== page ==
“Crystal Eaters”


The following is an exclusive chapter excerpted from Crystal Eaters, edited for Thought Catalog.

The sky is laced with turquoise worms, and where the sun normally is there’s two red lips, a parting mouth with clouds for teeth. Remy’s bed contains 24 stacked pillows that form a wall. She gets into bed and looks up at the black crystal drawn on the ceiling. She closes her eyes, steadies her breathing, and touches the pillows. The mouth in the sky fills with red and the teeth vanish and it’s the sun. The worms wail and turquoise cascades down an arc in the sky.

The first pillow Remy places on her feet. The next, her legs. The next, her stomach. Finally, her chest. She builds layers until she has to balance the pillows on her body with her breathing. She puts the last three pillows on her head and hugs her face until she passes out. Her arms flop off the sides of the bed and her fingertips dangle near the floor.

She’s a baby. She takes wide, unsteady steps, and on a few occasions, tips backward, arms extended as her diaper thumps the floor. She wears a blue shirt with a hand-drawn black crystal (Brother). Her face is blond hair. She stumbles from her bedroom and into the hallway where she falls down the stairs, blond hair blown open and her body awkwardly sliding down the stairs as Mom shouts from below. Afterward, Remy cried for fourteen hours. Mom stayed awake the entire time, tapping her back in sets of ten, feeding her sips of tea, telling her it would be okay, they will come back on again.

Remy twitches in the wobbly picture and her eyelids flicker. Her arm as baby arm snaps like a bird’s spine beneath a boot. The pillows fall. One hits her arm. Mom moans from her bedroom. Her negative weight floats upward from her refusal of food. Her falling numbers hurt everything around her, even the carpet looks depressed. Dad skips between loving companion to distant husband to angry father. He spends his days alone. Each day this week he’s been sitting gargoyle-perched on the roof. Recently, Remy thought the problem of Mom’s sickness isn’t Mom’s sickness exactly, but Dad’s reaction to Mom’s sickness.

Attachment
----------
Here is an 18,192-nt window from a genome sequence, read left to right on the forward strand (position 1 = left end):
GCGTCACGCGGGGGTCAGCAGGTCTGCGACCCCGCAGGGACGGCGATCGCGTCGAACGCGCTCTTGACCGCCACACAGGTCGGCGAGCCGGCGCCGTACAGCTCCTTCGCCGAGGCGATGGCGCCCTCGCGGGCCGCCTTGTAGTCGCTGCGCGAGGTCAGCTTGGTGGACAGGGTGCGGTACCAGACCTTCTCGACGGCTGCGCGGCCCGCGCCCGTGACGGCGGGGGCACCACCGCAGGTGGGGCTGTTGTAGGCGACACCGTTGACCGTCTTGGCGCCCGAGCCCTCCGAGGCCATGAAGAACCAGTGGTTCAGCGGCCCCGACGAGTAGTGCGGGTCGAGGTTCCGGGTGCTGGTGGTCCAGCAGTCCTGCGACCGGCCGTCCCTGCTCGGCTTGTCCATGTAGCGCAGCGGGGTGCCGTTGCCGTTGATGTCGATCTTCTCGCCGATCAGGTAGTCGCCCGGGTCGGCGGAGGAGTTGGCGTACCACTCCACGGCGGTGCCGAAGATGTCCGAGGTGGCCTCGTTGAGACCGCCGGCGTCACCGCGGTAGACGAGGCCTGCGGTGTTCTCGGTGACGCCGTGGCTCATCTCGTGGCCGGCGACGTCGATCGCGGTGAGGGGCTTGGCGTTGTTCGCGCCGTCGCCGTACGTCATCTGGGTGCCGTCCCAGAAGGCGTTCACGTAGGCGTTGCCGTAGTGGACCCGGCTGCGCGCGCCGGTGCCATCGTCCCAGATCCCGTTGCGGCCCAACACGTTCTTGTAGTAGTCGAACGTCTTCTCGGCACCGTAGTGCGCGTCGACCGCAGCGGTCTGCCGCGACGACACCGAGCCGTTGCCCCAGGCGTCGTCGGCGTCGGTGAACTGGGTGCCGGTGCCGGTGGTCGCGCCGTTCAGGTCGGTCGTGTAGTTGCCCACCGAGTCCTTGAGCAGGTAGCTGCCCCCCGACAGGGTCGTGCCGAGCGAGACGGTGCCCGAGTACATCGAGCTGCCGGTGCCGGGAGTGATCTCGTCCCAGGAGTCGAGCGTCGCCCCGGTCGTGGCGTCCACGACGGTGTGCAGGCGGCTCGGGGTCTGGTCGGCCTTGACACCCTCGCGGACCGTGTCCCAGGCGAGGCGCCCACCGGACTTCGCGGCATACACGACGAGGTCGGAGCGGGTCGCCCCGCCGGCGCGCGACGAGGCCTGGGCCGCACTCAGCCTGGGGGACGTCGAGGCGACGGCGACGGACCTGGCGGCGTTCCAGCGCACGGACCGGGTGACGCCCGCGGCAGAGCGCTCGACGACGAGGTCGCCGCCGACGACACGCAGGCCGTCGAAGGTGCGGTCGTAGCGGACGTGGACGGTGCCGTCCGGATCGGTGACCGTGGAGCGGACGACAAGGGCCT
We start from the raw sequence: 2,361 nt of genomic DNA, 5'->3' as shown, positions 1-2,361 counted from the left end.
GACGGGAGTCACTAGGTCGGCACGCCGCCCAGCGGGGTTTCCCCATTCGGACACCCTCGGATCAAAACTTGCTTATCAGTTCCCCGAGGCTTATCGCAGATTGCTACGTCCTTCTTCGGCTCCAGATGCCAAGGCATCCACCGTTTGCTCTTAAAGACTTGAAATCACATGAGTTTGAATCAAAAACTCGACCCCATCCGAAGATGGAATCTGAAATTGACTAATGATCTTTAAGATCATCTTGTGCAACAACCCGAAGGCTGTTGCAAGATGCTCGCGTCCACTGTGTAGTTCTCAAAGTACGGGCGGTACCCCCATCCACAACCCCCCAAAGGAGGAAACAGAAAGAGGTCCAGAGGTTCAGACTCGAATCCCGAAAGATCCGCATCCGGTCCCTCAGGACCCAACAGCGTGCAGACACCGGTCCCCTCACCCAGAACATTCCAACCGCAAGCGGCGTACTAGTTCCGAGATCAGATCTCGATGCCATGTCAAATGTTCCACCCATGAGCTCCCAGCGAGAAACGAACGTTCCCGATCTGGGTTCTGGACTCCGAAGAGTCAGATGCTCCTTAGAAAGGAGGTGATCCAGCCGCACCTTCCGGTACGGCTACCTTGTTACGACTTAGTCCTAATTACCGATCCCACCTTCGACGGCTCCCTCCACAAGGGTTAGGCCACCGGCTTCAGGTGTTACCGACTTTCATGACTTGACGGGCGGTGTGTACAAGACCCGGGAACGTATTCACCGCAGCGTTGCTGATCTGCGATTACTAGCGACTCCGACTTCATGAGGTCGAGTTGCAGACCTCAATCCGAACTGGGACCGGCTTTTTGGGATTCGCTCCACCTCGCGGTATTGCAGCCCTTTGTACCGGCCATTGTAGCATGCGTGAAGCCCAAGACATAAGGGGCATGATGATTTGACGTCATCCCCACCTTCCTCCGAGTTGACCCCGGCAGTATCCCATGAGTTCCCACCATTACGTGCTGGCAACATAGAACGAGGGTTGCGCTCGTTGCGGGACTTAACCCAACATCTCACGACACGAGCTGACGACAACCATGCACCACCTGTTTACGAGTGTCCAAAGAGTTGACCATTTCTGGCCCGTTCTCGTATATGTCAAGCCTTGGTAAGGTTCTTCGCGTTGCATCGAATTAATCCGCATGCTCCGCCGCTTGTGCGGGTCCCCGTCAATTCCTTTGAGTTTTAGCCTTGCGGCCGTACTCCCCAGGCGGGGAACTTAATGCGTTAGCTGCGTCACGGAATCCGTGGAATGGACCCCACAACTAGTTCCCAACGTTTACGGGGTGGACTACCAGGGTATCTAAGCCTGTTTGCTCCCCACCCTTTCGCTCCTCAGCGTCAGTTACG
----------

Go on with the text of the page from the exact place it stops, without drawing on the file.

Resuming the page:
Remy writes in a notebook:



She puts three pillows on her face and grips tight until she passes out again, her hands falling off the bed, eyes now moving over a dark road. She’s riding her bike with the blue and yellow tassels tied to the handlebar. She wanted red and green, to be special, but Dad bought the commons. This vision like the last is broken from reality but more severe – Remy riding her bike on the road to the mine, blue and yellow tassels blowing endlessly backward and touching her home. Her hair is also endlessly long and it touches the house. She’s followed by a spotlight. Her feet blur on the pedals. She’s trying to escape the light. Skin three inches above her right ankle catches on the rear derailleur and the bike breaks into a severe slide. Water sprays from where the tires skid. The road becomes a beach and Brother is standing there covered in glistening sweat, jogging in place, with Harvak at his side who is also jogging in place. Sea crystals the shape of hexagons colored white foam then harden to black stone on the sand. An octopus is flung by the sun across the sky. The spotlight disappears and the man, who looks just like Dad, who held the spotlight, twirls his hand goodbye, bows, then jumps off the cliff at the top of The Bend.


She creeps down the staircase and sees only legs in the kitchen. She can’t understand how they can stand so close to each other and yell so loud, how can their faces not split and bruise. Mom is doing almost all the shouting and her legs are following Dad’s legs around the kitchen. He’s cooking something and trying to avoid her. The thrill of watching her parents in this raw, private moment makes Remy’s heart race and hands grip the wooden banister. They have always been so troubled, so doomed. They have always talked around each other. The pillows tumble again and the black crystal drawing on her ceiling comes into focus.


She continues the game until her skin turns blue and she needs a tiny black crystal flint to regain strength. She stabs her mouth. A freckle expands through her cheek in a red circle that covers one side of her face. The following visions of all things negative she sees awake: Harvak dying, Brother leaving, parents fighting, sun killing. Then, there’s the beach again and the clouds are slowly coming down and each one holds a cup holding a baby under an arbor rung with flowers.

The black crystal dissolves everything.

The black crystal is everything.

Here she is with limbs shaking, lungs sky-up and filling with the good kind of pain, head all air, Remy with eyes glazed-over and wanting everyone she loves to live forever.